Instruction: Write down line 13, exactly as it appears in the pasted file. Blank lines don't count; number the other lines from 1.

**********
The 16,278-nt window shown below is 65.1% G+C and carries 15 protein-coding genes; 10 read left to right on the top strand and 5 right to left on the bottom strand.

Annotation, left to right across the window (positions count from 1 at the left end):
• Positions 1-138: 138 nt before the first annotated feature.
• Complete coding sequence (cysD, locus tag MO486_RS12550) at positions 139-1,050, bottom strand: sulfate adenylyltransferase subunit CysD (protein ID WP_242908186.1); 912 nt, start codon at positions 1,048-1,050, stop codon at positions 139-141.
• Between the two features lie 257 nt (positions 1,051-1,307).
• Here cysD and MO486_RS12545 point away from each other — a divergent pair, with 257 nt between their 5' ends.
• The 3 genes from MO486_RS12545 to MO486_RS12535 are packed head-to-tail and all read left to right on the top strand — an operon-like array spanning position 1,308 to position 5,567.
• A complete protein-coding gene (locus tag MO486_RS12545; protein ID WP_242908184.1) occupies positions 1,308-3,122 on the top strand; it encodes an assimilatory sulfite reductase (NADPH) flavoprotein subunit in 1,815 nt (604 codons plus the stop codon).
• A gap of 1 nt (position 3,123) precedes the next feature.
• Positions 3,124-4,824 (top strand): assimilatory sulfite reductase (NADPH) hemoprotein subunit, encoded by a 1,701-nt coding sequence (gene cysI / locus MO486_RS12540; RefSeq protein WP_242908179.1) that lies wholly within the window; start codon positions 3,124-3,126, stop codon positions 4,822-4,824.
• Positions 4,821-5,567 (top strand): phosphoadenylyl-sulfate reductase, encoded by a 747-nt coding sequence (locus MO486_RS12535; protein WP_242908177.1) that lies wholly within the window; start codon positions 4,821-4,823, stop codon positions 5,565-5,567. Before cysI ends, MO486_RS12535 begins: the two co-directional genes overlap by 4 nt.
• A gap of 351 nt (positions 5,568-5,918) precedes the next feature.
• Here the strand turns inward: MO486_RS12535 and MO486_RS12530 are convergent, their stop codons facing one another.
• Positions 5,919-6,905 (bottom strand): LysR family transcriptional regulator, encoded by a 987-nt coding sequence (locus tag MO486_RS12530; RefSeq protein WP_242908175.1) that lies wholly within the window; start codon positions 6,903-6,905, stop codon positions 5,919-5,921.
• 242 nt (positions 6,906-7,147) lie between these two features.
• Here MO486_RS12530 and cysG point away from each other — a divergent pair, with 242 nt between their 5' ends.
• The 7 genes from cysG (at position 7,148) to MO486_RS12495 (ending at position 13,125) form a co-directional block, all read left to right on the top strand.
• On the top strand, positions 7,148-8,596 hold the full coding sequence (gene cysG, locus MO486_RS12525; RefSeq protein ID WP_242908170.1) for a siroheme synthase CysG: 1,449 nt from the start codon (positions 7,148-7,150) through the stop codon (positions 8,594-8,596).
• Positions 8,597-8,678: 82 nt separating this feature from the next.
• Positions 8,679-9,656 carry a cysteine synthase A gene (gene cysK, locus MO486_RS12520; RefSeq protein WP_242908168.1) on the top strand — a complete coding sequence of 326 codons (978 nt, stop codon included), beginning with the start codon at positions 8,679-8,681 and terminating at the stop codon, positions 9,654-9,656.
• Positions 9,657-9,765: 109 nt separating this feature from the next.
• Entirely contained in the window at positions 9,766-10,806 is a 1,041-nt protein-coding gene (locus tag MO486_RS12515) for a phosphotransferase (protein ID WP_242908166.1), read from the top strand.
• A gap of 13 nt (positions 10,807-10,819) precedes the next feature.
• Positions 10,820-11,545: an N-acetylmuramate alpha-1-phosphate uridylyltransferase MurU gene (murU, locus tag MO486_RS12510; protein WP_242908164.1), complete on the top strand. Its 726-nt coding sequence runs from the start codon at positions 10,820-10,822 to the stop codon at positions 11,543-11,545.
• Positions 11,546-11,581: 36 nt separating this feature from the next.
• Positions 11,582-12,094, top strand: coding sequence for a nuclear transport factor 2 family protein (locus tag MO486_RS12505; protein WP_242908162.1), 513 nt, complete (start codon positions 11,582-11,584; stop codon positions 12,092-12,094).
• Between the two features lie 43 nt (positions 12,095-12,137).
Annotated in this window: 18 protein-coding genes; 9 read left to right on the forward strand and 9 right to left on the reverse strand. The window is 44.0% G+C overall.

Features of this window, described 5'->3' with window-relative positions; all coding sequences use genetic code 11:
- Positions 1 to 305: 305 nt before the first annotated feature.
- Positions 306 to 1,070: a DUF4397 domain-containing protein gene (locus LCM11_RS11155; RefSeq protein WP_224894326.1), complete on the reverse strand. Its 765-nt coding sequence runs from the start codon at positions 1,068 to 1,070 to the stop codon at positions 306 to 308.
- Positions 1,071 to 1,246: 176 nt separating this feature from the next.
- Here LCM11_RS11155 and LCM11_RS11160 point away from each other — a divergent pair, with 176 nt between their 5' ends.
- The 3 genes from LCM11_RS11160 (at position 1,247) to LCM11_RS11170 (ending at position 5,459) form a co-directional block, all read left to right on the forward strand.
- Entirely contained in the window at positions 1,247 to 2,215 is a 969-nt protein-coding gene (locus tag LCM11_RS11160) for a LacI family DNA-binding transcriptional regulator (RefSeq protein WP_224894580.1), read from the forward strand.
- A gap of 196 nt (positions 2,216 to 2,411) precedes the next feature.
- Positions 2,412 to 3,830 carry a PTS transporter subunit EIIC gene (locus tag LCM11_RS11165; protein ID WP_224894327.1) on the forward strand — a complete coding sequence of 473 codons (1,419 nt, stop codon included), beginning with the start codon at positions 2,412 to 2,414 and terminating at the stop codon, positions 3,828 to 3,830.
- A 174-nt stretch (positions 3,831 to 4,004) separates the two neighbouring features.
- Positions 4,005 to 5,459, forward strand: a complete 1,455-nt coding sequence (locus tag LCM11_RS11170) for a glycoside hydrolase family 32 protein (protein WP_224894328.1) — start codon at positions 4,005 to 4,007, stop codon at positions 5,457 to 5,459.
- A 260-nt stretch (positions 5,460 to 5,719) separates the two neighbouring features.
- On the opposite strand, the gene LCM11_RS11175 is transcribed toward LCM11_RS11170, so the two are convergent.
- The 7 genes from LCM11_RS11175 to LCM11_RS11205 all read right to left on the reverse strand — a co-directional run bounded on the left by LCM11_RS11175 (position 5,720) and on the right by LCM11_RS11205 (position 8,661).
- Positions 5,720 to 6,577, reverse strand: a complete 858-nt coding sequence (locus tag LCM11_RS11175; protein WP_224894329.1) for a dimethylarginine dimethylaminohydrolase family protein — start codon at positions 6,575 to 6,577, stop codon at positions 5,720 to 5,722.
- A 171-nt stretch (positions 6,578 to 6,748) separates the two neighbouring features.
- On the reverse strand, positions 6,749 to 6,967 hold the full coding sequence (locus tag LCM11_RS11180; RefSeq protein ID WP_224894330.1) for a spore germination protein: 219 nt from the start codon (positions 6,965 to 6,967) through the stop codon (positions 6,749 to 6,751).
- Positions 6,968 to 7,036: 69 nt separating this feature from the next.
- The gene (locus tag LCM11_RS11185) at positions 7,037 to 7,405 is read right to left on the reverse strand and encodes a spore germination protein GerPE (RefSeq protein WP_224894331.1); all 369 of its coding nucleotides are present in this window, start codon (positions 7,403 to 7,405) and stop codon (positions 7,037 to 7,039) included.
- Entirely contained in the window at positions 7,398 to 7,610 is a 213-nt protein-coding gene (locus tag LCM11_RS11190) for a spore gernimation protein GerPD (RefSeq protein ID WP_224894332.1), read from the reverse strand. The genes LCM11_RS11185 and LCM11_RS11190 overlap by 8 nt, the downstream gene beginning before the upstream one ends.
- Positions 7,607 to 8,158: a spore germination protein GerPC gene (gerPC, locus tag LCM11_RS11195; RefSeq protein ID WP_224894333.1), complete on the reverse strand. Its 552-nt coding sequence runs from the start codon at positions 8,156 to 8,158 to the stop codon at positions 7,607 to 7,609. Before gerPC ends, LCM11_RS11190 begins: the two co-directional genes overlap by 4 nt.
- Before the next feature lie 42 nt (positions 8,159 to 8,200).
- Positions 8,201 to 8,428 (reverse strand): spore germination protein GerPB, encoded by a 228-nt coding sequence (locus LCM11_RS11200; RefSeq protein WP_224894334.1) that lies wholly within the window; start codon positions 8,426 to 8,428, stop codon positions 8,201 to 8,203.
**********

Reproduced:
• Here the strand turns inward: MO486_RS12535 and MO486_RS12530 are convergent, their stop codons facing one another.